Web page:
Standard Deviation Question

Discussion in 'Educational Resources' started by Dustin, Jun 8, 2002.

  1. Dustin


    I just realized I may have messed up on my pairs spreadsheet. I calculated 1 st dev with excel, and just multiplied it by 2 to get 2 st dev's. Is that how to get the 2nd st dev?

  2. white17


    Dustin; I don't know whether this will help you or not but FWIW the rule of thumb is;

    1 std. dev covers 68.3 % of all possible outcomes
    2 std devs. cover 95.4% of all possible outcomes
    3 std devs cover 99.7 % of all possible outcomes.

    perhaps you can figure a way to use these relationships to get where you want to go.
  3. tom_p


  4. first you calculate what a standard deviation is for your sample. One standard deviation is 1x, 2 standard deviations is 2x. The area under the curve will be significantly different though.
  5. Hopefully a math/stats guy can shed some light on this question.
    Does this standard deviation calculation apply to the stock prices?
    (i think there is an assumption that there is a 'bell-shaped' normal distribution)...tks
  6. PKJR


    yes it does..
  7. Rigel


    The standard deviation is a component of the Bell curve which is used to determine probabilities. It can be used to analyze any data.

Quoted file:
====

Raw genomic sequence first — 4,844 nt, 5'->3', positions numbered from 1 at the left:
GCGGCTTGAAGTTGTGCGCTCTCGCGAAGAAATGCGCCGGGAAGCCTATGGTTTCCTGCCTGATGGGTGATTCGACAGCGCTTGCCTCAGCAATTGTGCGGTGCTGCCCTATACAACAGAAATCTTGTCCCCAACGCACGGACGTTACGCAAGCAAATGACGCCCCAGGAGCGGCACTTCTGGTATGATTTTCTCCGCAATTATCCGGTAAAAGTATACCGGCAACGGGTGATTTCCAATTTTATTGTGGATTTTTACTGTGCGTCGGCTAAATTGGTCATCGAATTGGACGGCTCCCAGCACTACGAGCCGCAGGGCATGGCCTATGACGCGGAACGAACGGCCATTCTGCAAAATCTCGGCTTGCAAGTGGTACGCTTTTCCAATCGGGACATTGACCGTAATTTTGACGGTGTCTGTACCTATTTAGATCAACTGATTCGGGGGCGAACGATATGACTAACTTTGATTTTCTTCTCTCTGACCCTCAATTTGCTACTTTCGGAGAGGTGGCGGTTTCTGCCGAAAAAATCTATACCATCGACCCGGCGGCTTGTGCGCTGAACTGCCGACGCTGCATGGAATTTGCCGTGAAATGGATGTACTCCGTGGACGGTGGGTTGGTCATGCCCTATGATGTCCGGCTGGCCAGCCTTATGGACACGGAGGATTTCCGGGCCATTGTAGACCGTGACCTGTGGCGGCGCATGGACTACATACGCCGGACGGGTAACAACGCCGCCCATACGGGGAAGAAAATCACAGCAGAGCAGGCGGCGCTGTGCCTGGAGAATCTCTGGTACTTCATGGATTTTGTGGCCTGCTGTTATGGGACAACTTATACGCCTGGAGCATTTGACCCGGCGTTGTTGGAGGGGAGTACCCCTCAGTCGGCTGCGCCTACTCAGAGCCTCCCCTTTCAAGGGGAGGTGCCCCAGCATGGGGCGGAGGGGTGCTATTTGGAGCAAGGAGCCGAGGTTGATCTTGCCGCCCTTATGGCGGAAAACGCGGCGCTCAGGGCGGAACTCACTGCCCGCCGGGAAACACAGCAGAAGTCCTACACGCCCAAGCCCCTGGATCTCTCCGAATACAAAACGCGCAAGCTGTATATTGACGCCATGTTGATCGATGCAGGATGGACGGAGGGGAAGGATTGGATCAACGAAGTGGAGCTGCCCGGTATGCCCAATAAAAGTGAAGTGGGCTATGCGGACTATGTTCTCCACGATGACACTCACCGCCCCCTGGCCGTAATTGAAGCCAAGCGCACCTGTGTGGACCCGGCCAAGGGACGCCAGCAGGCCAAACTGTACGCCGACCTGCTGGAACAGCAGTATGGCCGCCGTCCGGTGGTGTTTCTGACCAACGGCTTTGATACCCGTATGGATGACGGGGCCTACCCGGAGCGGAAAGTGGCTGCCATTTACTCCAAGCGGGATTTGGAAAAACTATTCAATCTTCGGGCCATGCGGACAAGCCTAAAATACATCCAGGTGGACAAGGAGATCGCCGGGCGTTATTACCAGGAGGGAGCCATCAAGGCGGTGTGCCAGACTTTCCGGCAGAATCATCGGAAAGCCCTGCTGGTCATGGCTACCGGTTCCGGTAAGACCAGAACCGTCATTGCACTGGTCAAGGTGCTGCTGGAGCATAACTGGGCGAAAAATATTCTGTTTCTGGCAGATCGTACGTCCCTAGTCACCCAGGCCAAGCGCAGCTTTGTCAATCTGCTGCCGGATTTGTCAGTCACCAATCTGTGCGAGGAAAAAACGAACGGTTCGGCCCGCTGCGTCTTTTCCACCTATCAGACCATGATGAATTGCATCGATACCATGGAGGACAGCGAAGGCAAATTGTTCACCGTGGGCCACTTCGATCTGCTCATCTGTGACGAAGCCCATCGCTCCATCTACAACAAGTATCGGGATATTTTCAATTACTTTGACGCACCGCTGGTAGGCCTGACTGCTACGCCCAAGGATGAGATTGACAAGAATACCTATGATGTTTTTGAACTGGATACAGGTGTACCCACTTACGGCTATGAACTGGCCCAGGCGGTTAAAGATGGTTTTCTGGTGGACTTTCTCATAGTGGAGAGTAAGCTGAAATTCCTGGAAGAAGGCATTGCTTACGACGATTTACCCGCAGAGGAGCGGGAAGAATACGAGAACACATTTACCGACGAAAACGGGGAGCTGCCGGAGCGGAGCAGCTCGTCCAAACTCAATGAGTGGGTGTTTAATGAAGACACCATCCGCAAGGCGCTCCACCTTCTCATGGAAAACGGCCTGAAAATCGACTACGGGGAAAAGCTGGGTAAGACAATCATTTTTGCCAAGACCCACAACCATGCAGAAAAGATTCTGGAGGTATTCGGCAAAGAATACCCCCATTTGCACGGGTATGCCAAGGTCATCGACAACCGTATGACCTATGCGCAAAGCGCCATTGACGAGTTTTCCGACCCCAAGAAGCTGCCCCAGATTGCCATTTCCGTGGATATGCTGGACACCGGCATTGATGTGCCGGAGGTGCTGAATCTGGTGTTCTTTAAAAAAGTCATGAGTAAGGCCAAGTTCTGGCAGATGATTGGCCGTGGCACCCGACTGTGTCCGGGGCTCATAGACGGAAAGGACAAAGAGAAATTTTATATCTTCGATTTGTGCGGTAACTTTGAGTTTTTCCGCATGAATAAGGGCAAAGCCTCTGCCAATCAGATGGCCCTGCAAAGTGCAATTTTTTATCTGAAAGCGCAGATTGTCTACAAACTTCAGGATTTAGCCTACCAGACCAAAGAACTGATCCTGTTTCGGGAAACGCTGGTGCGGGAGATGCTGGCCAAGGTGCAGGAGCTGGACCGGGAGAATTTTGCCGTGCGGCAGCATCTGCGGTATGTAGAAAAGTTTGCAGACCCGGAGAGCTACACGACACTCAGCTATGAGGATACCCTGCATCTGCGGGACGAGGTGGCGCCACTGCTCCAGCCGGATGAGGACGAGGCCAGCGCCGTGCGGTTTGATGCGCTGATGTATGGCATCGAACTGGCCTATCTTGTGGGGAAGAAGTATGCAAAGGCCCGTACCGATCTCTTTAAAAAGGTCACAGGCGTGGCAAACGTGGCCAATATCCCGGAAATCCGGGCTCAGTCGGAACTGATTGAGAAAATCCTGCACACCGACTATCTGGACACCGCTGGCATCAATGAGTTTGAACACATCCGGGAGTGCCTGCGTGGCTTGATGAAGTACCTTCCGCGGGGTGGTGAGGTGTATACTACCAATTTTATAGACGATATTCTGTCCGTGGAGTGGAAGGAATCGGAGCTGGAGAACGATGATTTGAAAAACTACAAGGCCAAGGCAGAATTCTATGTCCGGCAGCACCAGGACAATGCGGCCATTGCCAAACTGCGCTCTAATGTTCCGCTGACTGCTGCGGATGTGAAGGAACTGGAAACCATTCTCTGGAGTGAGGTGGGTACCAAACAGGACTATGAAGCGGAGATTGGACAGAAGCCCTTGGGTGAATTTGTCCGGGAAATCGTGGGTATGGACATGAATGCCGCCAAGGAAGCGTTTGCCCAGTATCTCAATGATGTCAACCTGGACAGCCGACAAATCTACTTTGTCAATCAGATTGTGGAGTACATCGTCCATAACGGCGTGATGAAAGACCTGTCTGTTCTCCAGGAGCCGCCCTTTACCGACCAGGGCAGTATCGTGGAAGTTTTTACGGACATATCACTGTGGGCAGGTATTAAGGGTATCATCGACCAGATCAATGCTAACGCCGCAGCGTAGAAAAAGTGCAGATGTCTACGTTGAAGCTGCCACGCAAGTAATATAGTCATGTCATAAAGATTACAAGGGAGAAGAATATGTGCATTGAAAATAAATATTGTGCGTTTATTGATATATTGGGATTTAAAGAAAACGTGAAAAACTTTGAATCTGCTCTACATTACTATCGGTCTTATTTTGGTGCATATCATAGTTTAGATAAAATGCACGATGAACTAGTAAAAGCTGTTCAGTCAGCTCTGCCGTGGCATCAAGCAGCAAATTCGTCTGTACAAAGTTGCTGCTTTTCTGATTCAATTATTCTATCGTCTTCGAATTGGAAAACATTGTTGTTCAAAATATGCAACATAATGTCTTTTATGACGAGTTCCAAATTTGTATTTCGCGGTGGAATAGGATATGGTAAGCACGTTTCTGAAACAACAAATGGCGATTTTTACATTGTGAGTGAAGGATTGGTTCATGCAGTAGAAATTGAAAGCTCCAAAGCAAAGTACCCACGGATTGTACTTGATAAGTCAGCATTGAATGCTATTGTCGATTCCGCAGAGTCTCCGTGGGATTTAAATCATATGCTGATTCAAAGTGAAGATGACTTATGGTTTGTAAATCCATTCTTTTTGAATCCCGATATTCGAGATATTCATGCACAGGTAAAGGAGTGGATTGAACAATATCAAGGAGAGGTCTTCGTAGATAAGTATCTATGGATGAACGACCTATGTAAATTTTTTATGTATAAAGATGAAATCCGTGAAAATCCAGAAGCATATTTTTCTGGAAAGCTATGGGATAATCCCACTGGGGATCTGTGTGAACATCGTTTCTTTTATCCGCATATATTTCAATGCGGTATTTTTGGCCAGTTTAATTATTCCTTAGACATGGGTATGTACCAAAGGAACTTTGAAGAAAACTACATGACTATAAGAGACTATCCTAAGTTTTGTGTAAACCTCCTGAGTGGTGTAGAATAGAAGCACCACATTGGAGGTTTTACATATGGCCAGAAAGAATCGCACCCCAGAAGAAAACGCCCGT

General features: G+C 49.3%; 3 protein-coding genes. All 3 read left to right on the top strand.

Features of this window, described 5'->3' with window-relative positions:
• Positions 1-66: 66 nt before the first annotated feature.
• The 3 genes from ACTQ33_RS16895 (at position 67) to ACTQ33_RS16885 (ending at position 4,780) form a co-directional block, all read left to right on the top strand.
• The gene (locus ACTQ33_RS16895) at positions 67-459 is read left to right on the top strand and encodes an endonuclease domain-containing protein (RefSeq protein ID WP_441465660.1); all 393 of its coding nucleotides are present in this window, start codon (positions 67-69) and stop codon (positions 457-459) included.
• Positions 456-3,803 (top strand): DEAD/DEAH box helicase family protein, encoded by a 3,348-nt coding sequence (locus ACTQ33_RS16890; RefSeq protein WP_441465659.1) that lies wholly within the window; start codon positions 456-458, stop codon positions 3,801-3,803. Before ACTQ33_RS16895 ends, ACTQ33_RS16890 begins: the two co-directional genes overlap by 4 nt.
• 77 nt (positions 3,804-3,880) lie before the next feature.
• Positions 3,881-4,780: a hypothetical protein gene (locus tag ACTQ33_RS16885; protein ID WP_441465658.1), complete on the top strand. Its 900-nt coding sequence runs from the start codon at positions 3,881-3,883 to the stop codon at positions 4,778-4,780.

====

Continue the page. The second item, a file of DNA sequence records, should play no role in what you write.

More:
8. dlincke


    It's not a component, it describes the Bell curve. Of course the results of operations assuming a normal distribution and assumptions as to the probability significance of certain standard deviation multiples will only hold if the data sample in question in fact conforms to a normal distribution.

    The problem with financial markets in this respect is that they may fit a normal distribution pretty well for much of the time, but usually when it's most critical (like in a crash) the assumption will fail due to kurtosis and fat tails.
  9. OK, so the market does exhibit a normal distribution with the exception of major market crashes? So one can expect most of the price action to be contained within 2 std deviations the majority of the time.
  10. does that mean it's 'normal' except when a 3+ stdev event occurs? Wouldn't it still be 'normal?'
    #10     Jun 9, 2002